Confusion over the direction of Twitter as a platform has continued after the sign-up option for its Twitter Blue subscription disappeared barely a day after going live and grey “Official” badges returned less than two days after Elon Musk ordered their removal.
It comes as more high-profile staff responsible for vital areas such as trust and safety, data privacy, cyber security, and complying with regulations suddenly left the social media giant.
On Friday morning, the option to sign up for Twitter Blue, which gives users a blue verification badge if they pay £6.99 a month, had vanished from Twitter’s iOS app despite only being introduced on Thursday.
At the same time, new grey Official badges for large organisations began reappearing on some Twitter profiles less than two days after Mr Musk halted their introduction hours after their own initial launch, calling it “an aesthetic nightmare”.
Twitter’s official support account said the grey badges had been reintroduced to help “combat impersonation” on the site.
The grey badges had been created as a way of differentiating between verified accounts that had been awarded a blue tick previously by Twitter after being confirmed as authentic and those which had been bought under the new Twitter Blue scheme.
The confirmed departure of Yoel Roth, Twitter’s head of trust and safety, has been labelled a major blow to the site after many raised concerns about the Twitter Blue subscription being abused by bad actors buying a blue tick to pose as real people and businesses to commit fraud and spread misinformation on the platform.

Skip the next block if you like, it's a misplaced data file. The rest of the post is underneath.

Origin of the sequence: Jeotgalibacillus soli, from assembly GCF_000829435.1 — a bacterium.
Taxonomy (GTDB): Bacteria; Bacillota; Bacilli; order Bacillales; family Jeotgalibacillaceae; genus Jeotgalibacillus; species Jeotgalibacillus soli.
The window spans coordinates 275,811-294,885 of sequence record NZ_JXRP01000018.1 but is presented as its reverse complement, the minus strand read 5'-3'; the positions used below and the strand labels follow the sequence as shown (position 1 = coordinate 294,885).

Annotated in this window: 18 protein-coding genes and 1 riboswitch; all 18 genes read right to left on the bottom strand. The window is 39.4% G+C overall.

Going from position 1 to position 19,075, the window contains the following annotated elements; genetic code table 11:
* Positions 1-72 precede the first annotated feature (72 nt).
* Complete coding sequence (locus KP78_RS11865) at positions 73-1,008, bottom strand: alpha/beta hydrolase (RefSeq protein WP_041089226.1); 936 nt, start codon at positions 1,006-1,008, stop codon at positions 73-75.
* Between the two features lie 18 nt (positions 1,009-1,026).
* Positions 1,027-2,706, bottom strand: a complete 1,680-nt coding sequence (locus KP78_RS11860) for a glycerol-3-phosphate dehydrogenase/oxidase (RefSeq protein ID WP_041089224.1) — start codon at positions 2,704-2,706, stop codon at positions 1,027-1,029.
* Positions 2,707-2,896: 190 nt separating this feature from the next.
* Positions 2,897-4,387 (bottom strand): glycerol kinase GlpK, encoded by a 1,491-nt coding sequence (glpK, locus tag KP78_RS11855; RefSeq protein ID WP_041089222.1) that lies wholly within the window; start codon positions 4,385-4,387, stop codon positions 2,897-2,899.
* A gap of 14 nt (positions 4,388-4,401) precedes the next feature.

Mr Roth, a previously little-known executive, had became the public face of Twitter’s content moderation after Mr Musk took over and who had been praised by him for defending Twitter’s ongoing efforts to fight harmful misinformation and hate speech.
Mr Musk began firing thousands of Twitter staff last week as part of cost-cutting measures and told workers in his first address to them on Thursday that he was banning remote working and that “difficult times” lay ahead and which might end with the collapse of the social media platform if they cannot find new ways of making money.
“Without significant subscription revenue, there is a good chance Twitter will not survive the upcoming economic downturn,” he said.
A number of advertisers are said to have paused advertising with Twitter – the company’s biggest source of revenue – over the ongoing disarray at the firm.
Regulators in the US have now said they are watching events at Twitter with “deep concern” and warned Mr Musk that no chief executive is “above the law”.
Quite the day!
— Elon Musk (@elonmusk) November 11, 2022
Meanwhile, a number of fake accounts posing as authentic, high-profile figures by using blue checkmarks gained through Twitter Blue have already been reported on the platform.
US-based PR strategist, Max Burns, said he had seen fake accounts with the verified blue tick badge bought through Twitter Blue posing as support accounts for real airlines and asking customers who were trying to contact them on Twitter to direct message the fake accounts instead.
“How long until a prankster takes a real passenger’s ticket information and cancels their flight? Or takes their credit card info and goes on a spending spree?” he said.
“It will only take one major incident for every airline to bail on Twitter as a source of customer engagement.”
Mr Burns later said that Mr Musk blocked him on Twitter when he asked if the new Twitter owner had any comment to make on the incident.
Meanwhile, Mr Musk’s only comments have been to say Thursday was “quite the day”, before adding: “Usage of Twitter continues to rise. One thing is for sure: it isn’t boring!”
He also claimed the company had hit an “all-time high of active users”.